"Once you've settled on a platform - for better or worse - I think it's very difficult to
make a change. I tried it recently with Ableton, and the learning curve is just too steep. There's literally years and years of knowledge that has to be re-learned.
"And, audio-wise, I honestly think that Performer can hold its own with any other platform. It certainly sounds better than Logic. I'm not that technical, but maybe it's got something to do with the floating-point processing. Or maybe it's the way it works with the MOTU interfaces; understandably, they work so well together."
"Once you've settled on a platform, I think it's very difficult to make a change"
Is it an easy job to get all your vintage gear to talk to a modern system?
"No problem at all. In the early days, I used to play everything live, but once I moved onto Performer, I started sending out a MIDI clock and then using a CV convertor to talk to the hardware. That way, you can record one pass, and then set up a new sound on a synth, make another pass, and so on. And it's all in sync. That's sort of how I did my album, Twenty Systems, back in 2008."
Future Music magazine interviewed you for that album; 20 tracks recorded with 20 synths, using only the sounds of one synth per track. Apparently, Brian Eno's a fan…
"Yeah, he said some really nice things about it. And that's where John Foxx [Brit synth-pioneer and original frontman with the early version of Ultravox] first read about what I was up to. We ended up working together on a project called John Foxx and the Maths."
You always seem to be involved in about three or four different projects. Wrangler's recent debut album, LA Spark, has had great reviews; you're re-releasing all your solo stuff; and you're heavily involved in the new Ghost Harmonic album.
"It's nice to try and use the studio in different ways. Wrangler started out as a side-project from the Twenty Systems album. That's why we came up with the name Wrangler - we were trying to wrangle a whole song from one synth.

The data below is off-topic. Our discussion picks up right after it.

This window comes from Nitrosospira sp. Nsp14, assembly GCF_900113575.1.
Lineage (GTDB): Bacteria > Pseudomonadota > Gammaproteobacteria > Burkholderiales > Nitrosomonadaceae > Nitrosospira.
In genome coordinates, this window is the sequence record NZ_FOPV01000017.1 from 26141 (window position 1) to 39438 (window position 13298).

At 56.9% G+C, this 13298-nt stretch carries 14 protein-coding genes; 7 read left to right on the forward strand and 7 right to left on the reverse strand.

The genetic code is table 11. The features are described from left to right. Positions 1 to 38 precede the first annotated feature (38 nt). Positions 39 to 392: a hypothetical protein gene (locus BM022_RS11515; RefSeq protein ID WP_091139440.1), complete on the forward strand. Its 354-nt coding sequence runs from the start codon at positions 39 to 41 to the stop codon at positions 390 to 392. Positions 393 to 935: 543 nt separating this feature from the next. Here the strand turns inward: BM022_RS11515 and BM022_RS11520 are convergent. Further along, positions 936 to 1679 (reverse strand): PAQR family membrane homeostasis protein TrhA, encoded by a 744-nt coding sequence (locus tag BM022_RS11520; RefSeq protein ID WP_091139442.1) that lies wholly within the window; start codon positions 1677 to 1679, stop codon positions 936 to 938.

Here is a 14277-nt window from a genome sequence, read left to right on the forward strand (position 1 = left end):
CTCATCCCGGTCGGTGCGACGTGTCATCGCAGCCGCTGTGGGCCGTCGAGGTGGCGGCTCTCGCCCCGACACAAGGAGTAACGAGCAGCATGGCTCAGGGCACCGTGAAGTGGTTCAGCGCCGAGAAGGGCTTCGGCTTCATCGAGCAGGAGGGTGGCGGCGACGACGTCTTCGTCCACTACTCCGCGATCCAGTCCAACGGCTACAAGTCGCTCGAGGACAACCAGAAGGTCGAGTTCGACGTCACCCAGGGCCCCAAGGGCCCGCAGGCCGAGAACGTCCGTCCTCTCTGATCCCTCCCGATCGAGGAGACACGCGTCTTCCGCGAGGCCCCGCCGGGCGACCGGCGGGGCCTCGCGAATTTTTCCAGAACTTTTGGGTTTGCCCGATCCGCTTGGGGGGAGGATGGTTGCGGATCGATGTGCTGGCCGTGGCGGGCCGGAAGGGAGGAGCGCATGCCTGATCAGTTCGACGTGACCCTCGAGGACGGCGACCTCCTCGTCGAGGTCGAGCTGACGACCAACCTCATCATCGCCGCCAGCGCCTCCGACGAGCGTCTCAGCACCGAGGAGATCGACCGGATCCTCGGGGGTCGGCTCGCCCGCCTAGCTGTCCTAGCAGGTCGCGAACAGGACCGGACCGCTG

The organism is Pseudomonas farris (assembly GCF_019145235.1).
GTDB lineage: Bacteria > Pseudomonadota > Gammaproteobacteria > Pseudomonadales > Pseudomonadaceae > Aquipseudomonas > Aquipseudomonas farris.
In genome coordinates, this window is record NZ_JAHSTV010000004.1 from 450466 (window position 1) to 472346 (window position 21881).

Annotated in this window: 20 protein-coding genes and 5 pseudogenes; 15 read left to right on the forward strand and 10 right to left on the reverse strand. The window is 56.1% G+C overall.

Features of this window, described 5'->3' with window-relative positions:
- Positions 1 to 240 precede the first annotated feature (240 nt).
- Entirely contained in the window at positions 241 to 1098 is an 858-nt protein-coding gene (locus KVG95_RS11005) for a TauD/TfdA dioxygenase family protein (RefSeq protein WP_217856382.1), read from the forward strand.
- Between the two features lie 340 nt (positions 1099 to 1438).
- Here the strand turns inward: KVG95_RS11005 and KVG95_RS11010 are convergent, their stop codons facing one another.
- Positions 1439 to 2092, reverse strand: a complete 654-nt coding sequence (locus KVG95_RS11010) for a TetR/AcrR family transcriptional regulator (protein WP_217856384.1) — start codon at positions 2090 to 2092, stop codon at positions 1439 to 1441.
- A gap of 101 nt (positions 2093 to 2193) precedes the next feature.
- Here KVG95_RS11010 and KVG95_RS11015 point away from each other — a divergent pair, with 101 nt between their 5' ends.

"And the strange thing is that, as we worked on that album, we started to move away from heavily sequenced MIDI-based songs. We'd maybe get a loop of sound running live from a synth and just let that take over; let that keep time. It's nice, really, because it gets you out of the whole look-at-the-screen/four-bars/eight-bars way of composition.
"The Ghost Harmonic album is different again - it's all based around Diana Yukawa's violin. Me and John [Foxx] then tried to work out how we could make analogue synths work with classical music."
You mentioned software synths earlier. In reality, how often do they get used?
"If they're needed, we use them. I used to do a lot of commercial music - stuff for radio and TV ads - and that was always done with plugins. People wanted stuff turned around in 24 hours, and that's where plugins have definitely got the edge on hardware. They're so quick… bang-bang-bang, there's your bassline; add a loop, there's your hook; mix it and off it goes. Did anyone listen to that music and ask whether there was enough analogue grit in the bottom end? Of course not!
"And if they wanted something changed, you could pull it all back up, make alterations and have it back to them the same afternoon. You try doing that with a bunch of 40-year-old synths!"
Are there any soft synths you couldn't live without?
"'Not live without' is a bit strong. There are ones I like a lot. I've messed around with Massive and Sylenth1; Reaktor used to make regular appearances, but not so much over the last couple of years. I like the object-based interface of Symbolic Sound's Kyma. It's a bit like Max, but not quite as complex. Max takes you seriously deep into sound and video - frankly, a bit too deep for me.